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Here come the corporates – Accenture and Deloitte are flexing their creative muscles as they make grabs for digital marketing briefs

By John Reynolds

March 12, 2014 | 9 min read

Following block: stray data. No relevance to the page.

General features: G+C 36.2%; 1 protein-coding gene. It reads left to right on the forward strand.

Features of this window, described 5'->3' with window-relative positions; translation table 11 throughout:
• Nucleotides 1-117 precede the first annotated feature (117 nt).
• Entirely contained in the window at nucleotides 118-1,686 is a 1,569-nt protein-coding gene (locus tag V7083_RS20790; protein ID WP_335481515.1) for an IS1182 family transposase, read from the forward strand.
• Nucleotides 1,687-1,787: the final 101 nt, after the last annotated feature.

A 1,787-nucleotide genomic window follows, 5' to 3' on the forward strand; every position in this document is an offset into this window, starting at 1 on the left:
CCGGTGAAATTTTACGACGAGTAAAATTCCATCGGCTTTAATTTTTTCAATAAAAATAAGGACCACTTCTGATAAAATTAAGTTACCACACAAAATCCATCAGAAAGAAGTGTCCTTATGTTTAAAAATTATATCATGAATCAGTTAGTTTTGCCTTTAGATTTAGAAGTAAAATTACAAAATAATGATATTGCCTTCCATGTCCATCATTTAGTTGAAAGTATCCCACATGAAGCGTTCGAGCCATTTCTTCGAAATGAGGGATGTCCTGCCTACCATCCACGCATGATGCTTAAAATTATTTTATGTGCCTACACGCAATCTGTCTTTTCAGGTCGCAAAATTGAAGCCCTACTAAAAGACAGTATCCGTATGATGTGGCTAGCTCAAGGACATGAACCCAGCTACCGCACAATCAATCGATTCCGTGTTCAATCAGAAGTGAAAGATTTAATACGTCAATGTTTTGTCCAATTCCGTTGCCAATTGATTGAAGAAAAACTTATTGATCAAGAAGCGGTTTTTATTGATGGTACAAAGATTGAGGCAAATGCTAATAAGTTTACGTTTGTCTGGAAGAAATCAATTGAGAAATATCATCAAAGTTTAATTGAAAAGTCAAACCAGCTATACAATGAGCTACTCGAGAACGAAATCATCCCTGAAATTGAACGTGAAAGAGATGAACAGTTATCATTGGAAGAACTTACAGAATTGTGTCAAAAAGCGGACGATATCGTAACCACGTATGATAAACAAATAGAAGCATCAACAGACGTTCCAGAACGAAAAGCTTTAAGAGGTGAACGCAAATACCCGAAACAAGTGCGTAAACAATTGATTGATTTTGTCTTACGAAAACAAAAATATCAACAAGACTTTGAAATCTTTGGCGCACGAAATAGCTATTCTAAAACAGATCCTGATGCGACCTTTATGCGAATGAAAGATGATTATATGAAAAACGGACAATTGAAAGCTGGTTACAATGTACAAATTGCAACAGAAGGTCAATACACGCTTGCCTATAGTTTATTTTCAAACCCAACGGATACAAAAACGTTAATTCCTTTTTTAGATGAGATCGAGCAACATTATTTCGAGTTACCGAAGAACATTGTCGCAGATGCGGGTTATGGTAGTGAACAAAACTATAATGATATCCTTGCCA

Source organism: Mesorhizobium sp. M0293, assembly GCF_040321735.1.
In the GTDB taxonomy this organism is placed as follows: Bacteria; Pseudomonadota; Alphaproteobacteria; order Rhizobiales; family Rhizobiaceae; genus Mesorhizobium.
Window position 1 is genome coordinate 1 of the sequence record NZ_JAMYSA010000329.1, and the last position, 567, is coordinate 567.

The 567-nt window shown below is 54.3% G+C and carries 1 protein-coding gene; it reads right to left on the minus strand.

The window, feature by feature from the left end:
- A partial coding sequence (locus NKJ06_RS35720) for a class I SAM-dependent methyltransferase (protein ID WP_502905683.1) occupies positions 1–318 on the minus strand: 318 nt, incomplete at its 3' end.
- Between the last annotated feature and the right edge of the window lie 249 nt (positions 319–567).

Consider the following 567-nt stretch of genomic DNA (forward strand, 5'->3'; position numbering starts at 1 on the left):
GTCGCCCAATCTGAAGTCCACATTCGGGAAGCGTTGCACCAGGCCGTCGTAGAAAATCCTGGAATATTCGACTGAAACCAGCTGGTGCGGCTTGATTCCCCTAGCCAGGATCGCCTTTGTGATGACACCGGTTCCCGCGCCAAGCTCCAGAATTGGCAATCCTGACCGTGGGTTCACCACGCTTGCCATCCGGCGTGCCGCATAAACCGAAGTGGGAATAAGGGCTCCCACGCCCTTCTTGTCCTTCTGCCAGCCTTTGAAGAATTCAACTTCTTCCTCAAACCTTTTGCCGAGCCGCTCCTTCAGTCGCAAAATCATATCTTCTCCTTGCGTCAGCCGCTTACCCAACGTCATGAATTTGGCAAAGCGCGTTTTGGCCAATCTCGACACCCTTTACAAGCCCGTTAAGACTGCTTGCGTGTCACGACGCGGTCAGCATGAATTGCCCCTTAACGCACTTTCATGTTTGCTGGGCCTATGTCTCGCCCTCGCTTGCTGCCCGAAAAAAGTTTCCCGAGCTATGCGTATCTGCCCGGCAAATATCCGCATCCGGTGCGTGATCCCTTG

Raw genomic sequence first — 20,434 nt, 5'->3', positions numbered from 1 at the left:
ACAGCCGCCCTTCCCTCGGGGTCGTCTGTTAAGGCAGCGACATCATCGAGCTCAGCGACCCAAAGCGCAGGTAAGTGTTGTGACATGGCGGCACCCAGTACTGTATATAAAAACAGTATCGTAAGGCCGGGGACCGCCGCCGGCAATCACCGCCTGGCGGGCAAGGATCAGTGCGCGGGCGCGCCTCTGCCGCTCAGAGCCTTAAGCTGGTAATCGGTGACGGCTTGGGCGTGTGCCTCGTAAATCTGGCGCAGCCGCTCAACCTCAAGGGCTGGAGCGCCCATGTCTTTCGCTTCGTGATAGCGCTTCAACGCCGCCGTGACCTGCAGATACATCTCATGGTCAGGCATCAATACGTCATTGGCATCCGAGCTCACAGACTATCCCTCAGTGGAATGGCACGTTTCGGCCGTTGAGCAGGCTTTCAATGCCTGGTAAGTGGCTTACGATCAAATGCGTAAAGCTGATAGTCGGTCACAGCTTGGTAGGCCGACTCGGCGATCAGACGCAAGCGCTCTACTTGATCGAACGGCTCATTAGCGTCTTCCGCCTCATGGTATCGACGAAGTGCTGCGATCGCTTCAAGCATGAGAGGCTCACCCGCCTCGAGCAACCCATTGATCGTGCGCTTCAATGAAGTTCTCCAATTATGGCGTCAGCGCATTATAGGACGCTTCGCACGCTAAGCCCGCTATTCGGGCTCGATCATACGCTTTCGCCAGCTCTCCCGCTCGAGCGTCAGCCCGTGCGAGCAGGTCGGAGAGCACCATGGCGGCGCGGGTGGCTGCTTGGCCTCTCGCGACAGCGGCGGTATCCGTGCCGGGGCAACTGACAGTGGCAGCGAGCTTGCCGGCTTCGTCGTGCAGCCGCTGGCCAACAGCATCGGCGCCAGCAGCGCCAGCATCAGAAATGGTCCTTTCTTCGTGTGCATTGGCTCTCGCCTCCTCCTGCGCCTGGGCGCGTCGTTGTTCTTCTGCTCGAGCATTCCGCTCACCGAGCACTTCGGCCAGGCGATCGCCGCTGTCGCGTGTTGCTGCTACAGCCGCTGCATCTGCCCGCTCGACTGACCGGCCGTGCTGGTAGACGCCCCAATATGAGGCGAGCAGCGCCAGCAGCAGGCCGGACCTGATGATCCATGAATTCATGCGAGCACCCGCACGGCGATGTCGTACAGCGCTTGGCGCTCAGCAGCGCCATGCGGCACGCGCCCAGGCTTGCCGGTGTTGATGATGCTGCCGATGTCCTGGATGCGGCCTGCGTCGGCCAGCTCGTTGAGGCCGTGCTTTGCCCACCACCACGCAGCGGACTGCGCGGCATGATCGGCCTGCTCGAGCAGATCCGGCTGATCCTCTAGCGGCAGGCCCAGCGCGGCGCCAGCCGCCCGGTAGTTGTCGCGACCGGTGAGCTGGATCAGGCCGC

Following the Renault-Nissan global account review which saw Accenture and Deloitte pitch alongside DigitasLBi for the Franco-Japanese automobile partnership’s digital marketing activities, John Reynolds explores the growing role of management consultancies in the marketing space.